Prostate cancer is a malignancy that originates within the prostate, which is a gland located between the bladder and the penis. The prostate produces about 25 percent of the fluid that comes out in ejaculate.
Prostate cancer is the most common cancer in American men. More than 200,000 men are diagnosed with prostate cancer every year in the United States, and about 40,000 men die of the disease every year.
Risk factors for prostate cancer include a diet rich in fatty foods, family history of prostate or breast cancer and older age.
- Need to urinate frequently, particularly at night
- Difficulty or inability to urinate
- A weak or interrupted flow of urine
- Painful and burning urination
- Painful ejaculation
- Blood in urine or semen
- Frequent pain or stiffness in the lower back or hips
Screening for prostate cancer includes a blood test called a prostate-specific antigen (PSA) test and a digital rectal exam. Elevated prostate-specific antigen levels might indicate prostate cancer or a noncancerous condition such as prostatitis, or an enlarged prostate. Ultrasonography of the prostate is performed in some situations to look for abnormal areas of the gland.
The goal is to detect cancer early, when treatment is most successful. The Cleveland Clinic recommends an annual prostate exam beginning at age 45. A prostate exam accompanied by a PSA blood test is recommended for:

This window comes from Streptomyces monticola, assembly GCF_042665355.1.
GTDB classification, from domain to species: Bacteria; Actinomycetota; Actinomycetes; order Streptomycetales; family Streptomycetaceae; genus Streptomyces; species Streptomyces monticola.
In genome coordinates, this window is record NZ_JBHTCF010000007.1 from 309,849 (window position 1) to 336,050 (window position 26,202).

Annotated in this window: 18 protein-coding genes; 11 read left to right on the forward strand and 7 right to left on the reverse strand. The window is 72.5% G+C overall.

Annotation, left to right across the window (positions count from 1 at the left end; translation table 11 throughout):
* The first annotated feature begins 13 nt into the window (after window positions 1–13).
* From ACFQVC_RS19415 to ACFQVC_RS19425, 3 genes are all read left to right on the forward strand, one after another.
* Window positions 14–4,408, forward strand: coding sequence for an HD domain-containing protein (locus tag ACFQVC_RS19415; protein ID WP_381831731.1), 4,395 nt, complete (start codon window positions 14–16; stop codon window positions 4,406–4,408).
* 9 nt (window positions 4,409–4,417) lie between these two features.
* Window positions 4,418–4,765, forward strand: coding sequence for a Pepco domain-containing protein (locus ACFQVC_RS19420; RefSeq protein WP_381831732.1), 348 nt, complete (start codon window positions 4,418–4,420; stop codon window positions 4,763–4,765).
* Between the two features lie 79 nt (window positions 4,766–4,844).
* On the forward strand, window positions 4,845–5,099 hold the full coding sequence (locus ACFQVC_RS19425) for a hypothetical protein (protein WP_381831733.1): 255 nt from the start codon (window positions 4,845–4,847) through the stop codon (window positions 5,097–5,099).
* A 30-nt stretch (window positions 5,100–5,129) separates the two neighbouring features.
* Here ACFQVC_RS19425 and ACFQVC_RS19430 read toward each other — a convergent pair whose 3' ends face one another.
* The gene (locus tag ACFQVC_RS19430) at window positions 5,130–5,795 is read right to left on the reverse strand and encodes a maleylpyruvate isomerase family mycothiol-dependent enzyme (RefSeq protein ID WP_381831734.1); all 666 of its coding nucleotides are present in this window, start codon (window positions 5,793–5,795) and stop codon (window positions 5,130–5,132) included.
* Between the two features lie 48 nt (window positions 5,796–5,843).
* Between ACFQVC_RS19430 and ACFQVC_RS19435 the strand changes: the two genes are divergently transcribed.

- All men beginning at age 50
- African-American men beginning at age 40
- Men with a family history of prostate cancer, beginning at age 40 (or younger, if recommended by a doctor)
- Men who develop persistent urinary symptoms
Treatment of prostate cancer depends on the age and health of the patient, the degree of aggressiveness of the cancer and the stage of the cancer. Treatment options include active surveillance, hormone therapy, cyrotherapy, radiation therapy, open prostatectomy, robotic-assisted laparoscopic prostatectomy and chemotherapy.
A high-intensity focused ultrasound is one of the the latest in prostate cancer treatments.
- Hall of Fame prostate cancer public service announcement